Ferree and Hess, Controversy and Coalition, ch. 4-5
Davis, Moving the Mountain: The Women's Movement in America Since 1960 (Simon & Schuster, 1991), chs. 1-3
Leila J. Rupp and Verta Taylor, Survival in the Doldrums: The American Women's Rights Movement, 1945 to the 1960s (Oxford Univ. Press, 1987
Cynthia Harrison, On Account of Sex: The Politics of Women's Issues, 1945-1968 (Univ. of Calif. Press, 1988)
Susan Ware: Beyond Suffrage: Women in the New Deal (Harvard Univ. Press, 1981)
10th Class: The New Feminist Movement
Video clip in class from "Firing Line" debate on the women’s movement
 
Required reading:
Rosen, The World Split Open, chs. 5-7
 
Recommended resources:
Flora Davis, Moving the Mountain, chs. 4-17
Walls, Activist's Almanac, Intro to "Gender and Sexuality," profiles of LWV, NOW, NWPC, pp. 231-253
Jo Freeman, The Politics of Women's Liberation (McKay, 1975)
Alice Echols, Daring to be Bad: Radical Feminism in America, 1967-1975 (Univ. of Minnesota Press, 1989)
Marcia Cohen, The Sisterhood (Fawcett Columbine, 1988)
Toni Carabillo, Judith Meuli, and June Bundy Csida, Feminist Chronicles, 1953-1993 (Women's Graphics, 1993)
Anne N. Costain, Inviting Women's Rebellion: A Political Process Interpretation of the Women's Movement (Johns Hopkins Univ. Press, 1992)
Mary Fainsod Katzenstein and Carol McClurg Mueller, eds., The Women's Movements of the United States and Western Europe (Temple Univ. Press, 1987)
11th Class: The New Feminism: Sub-movements and Counter-movements
Video clip in class on abortion debate
 
Required reading:
Rosen, The World Split Open, chs. 8-9 and Epilogue
 
Recommended resources:
Ferree and Hess, Controversy and Coalition, chs. 6-7
Davis, Moving the Mountain, chs. 18-23
Walls, Activist's Almanac, Legal Eagles, Women's PACs, Reproductive Rights
Jane Mansbridge, Why We Lost the ERA (Univ. of Chicago Press, 1988)
Suzanne Staggenborg, The Pro-Choice Movement (Oxford Univ. Press, 1991)
Susan Faludi, Backlash: The Undeclared War on American Women (Crown, 1991), interviews in parts 3 and 4
Michele McKeegan, Abortion Politics: Mutiny in the Ranks of the Right (Free Press, 1992)
Rebecca E. Klatch, Women of the New Right (Temple Univ. Press, 1987)
12th Class: The Rise of a Gay and Lesbian Movement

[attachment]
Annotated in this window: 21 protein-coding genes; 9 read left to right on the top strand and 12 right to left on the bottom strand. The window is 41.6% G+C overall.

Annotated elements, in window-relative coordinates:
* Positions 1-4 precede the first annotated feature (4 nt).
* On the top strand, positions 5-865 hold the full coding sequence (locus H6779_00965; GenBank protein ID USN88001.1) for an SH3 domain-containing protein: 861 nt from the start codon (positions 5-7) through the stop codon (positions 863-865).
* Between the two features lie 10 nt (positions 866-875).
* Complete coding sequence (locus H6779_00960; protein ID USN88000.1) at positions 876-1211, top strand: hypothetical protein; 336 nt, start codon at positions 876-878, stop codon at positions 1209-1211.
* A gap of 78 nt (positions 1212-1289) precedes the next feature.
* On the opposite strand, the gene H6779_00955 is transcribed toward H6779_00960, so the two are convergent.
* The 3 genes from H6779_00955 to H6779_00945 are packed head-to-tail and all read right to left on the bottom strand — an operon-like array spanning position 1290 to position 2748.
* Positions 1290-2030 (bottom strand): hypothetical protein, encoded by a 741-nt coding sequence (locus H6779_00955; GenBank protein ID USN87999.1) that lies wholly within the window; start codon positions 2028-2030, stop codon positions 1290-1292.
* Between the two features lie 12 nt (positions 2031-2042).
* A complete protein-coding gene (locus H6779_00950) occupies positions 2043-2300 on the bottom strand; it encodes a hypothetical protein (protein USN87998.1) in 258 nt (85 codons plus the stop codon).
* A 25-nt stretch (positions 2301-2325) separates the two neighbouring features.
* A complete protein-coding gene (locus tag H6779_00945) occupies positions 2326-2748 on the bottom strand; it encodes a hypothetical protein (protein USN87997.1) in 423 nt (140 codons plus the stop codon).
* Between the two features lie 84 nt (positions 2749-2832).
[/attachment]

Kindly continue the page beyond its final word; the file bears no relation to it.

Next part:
Video in class: "Before Stonewall"
 
Required reading:
Barry D. Adam, The Rise of a Gay and Lesbian Movement, revised ed. (1987; Twayne, 1995), chs. 1-5
 
Recommended resources:
Walls, Activist's Almanac, "Gay and Lesbian Rights," pp. 263-264
John Lauritsen and David Thorstad, The Early Homosexual Rights Movement, 1864-1935, revised ed. (1974; Times Change Press, 1995)
John D'Emilio, Sexual Politics, Sexual Communities: The Making of a Homosexual Minority in the U.S., 1940-1970 (Univ. of Chicago Press, 1983)
Stuart Timmons, The Trouble with Harry Hay: Founder of the Modern Gay Movement (Alyson Publications, 1990)
Harry Hay, Radically Gay: Gay Liberation in the Words of Its Founder, ed. By Will Roscoe (Beacon Press, 1996)
Martin Duberman, Stonewall (Plume, 1993)
13th Class: The Development of the Gay and Lesbian Movement
Video clips in class: from "The Times of Harvey Milk"
 
Required reading:
Barry D. Adam, The Rise of a Gay and Lesbian Movement, chs. 6-8
 
Recommended resources:
Walls, Activist's Almanac, profiles of NGLTF, HRCF, Lambda LDEF, pp. 265-268
Randy Shilts, The Mayor of Castro Street: The Life and Times of Harvey Milk (St. Martin's Press, 1982)
Margaret Cruikshank, The Gay and Lesbian Liberation Movement (Routledge, 1992)
Mark Thompson, ed., Long Road to Freedom: The Advocate History of the Gay and Lesbian Movement (St. Martin's Press, 1994)
14th Class: The Men's Movements: Pro-Feminist, Mythopoetic, Conservative Christian, and Men's Rights
Video clip in class from Bill Moyers interviewing Robert Bly on men
 
Student reports
 
Required reading:
Jon Cohen, "Analyzing (the) Men's Movement: Feminist Allies or Anti-feminist Backlash, " The Nonviolent Activist, March 1992, pp. 7-9
Timothy Beneke, "Pro-Feminist Man", Express (27 March 1992), pp. 13-19
Keith Thompson, "Promise Keepers," Pacific Sun (January 17-23, 1996), pp. 11-14
Sara Diamond, "The New Man: The Promise Keepers are on the Road to Stardom," Z Magazine (December 1995), pp. 16-18
 
Recommended resources:
Sylvia Strauss, "Traitors to the Masculine Cause:" The Men's Campaigns for Women's Rights (Greenwood Press, 1982)
Michael Kimmel and Thomas Mosmiller, eds., Against the Tide: Pro-Feminist Men in the United States, 1776-1990 (1994)
Robert Bly, Iron John: A Book about Men (Addison-Wesley, 1990)
Al Janssen, ed., Seven Promises of a Promise Keeper (Focus on the Family Publishing, 1994)
15th Class: Student Reports